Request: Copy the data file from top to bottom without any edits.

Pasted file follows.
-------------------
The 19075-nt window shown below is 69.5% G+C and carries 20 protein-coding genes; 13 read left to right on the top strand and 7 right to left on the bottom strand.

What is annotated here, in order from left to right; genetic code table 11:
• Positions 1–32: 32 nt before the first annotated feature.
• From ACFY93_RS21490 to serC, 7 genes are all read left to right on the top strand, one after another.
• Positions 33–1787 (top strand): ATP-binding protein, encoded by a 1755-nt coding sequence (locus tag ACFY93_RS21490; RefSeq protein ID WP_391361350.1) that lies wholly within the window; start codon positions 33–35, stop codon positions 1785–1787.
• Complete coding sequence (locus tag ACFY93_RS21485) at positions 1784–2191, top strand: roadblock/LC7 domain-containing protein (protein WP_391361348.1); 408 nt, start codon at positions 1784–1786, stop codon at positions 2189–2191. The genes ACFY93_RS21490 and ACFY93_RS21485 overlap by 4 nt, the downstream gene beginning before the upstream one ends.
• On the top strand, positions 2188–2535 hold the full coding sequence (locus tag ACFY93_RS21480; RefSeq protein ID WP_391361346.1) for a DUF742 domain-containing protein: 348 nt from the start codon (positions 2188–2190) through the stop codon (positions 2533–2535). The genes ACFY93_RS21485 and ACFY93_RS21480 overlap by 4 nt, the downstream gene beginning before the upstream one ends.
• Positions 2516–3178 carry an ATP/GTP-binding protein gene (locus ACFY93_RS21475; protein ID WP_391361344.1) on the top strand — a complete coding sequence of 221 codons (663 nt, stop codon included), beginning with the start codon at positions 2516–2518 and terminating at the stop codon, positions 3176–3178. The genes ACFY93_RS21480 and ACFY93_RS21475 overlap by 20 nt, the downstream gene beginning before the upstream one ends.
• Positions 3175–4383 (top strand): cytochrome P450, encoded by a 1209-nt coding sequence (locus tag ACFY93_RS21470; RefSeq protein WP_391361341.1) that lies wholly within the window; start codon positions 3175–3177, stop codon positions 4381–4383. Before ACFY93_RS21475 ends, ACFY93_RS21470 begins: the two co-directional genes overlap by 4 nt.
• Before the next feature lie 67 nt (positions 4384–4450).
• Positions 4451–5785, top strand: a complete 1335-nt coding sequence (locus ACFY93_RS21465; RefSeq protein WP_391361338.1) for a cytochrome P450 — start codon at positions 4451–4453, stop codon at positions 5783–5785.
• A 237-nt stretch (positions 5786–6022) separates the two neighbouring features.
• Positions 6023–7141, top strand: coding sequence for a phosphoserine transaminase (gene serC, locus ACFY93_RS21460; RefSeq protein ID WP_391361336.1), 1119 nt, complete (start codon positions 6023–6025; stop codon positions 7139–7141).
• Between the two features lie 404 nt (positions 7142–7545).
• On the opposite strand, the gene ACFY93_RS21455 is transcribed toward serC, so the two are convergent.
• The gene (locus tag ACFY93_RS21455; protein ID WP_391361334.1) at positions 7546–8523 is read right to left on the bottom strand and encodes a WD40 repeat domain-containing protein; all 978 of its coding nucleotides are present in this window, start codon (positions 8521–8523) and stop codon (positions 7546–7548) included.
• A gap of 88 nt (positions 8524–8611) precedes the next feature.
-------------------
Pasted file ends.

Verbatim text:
The 19075-nt window shown below is 69.5% G+C and carries 20 protein-coding genes; 13 read left to right on the top strand and 7 right to left on the bottom strand.

What is annotated here, in order from left to right; genetic code table 11:
• Positions 1–32: 32 nt before the first annotated feature.
• From ACFY93_RS21490 to serC, 7 genes are all read left to right on the top strand, one after another.
• Positions 33–1787 (top strand): ATP-binding protein, encoded by a 1755-nt coding sequence (locus tag ACFY93_RS21490; RefSeq protein ID WP_391361350.1) that lies wholly within the window; start codon positions 33–35, stop codon positions 1785–1787.
• Complete coding sequence (locus tag ACFY93_RS21485) at positions 1784–2191, top strand: roadblock/LC7 domain-containing protein (protein WP_391361348.1); 408 nt, start codon at positions 1784–1786, stop codon at positions 2189–2191. The genes ACFY93_RS21490 and ACFY93_RS21485 overlap by 4 nt, the downstream gene beginning before the upstream one ends.
• On the top strand, positions 2188–2535 hold the full coding sequence (locus tag ACFY93_RS21480; RefSeq protein ID WP_391361346.1) for a DUF742 domain-containing protein: 348 nt from the start codon (positions 2188–2190) through the stop codon (positions 2533–2535). The genes ACFY93_RS21485 and ACFY93_RS21480 overlap by 4 nt, the downstream gene beginning before the upstream one ends.
• Positions 2516–3178 carry an ATP/GTP-binding protein gene (locus ACFY93_RS21475; protein ID WP_391361344.1) on the top strand — a complete coding sequence of 221 codons (663 nt, stop codon included), beginning with the start codon at positions 2516–2518 and terminating at the stop codon, positions 3176–3178. The genes ACFY93_RS21480 and ACFY93_RS21475 overlap by 20 nt, the downstream gene beginning before the upstream one ends.
• Positions 3175–4383 (top strand): cytochrome P450, encoded by a 1209-nt coding sequence (locus tag ACFY93_RS21470; RefSeq protein WP_391361341.1) that lies wholly within the window; start codon positions 3175–3177, stop codon positions 4381–4383. Before ACFY93_RS21475 ends, ACFY93_RS21470 begins: the two co-directional genes overlap by 4 nt.
• Before the next feature lie 67 nt (positions 4384–4450).
• Positions 4451–5785, top strand: a complete 1335-nt coding sequence (locus ACFY93_RS21465; RefSeq protein WP_391361338.1) for a cytochrome P450 — start codon at positions 4451–4453, stop codon at positions 5783–5785.
• A 237-nt stretch (positions 5786–6022) separates the two neighbouring features.
• Positions 6023–7141, top strand: coding sequence for a phosphoserine transaminase (gene serC, locus ACFY93_RS21460; RefSeq protein ID WP_391361336.1), 1119 nt, complete (start codon positions 6023–6025; stop codon positions 7139–7141).
• Between the two features lie 404 nt (positions 7142–7545).
• On the opposite strand, the gene ACFY93_RS21455 is transcribed toward serC, so the two are convergent.
• The gene (locus tag ACFY93_RS21455; protein ID WP_391361334.1) at positions 7546–8523 is read right to left on the bottom strand and encodes a WD40 repeat domain-containing protein; all 978 of its coding nucleotides are present in this window, start codon (positions 8521–8523) and stop codon (positions 7546–7548) included.
• A gap of 88 nt (positions 8524–8611) precedes the next feature.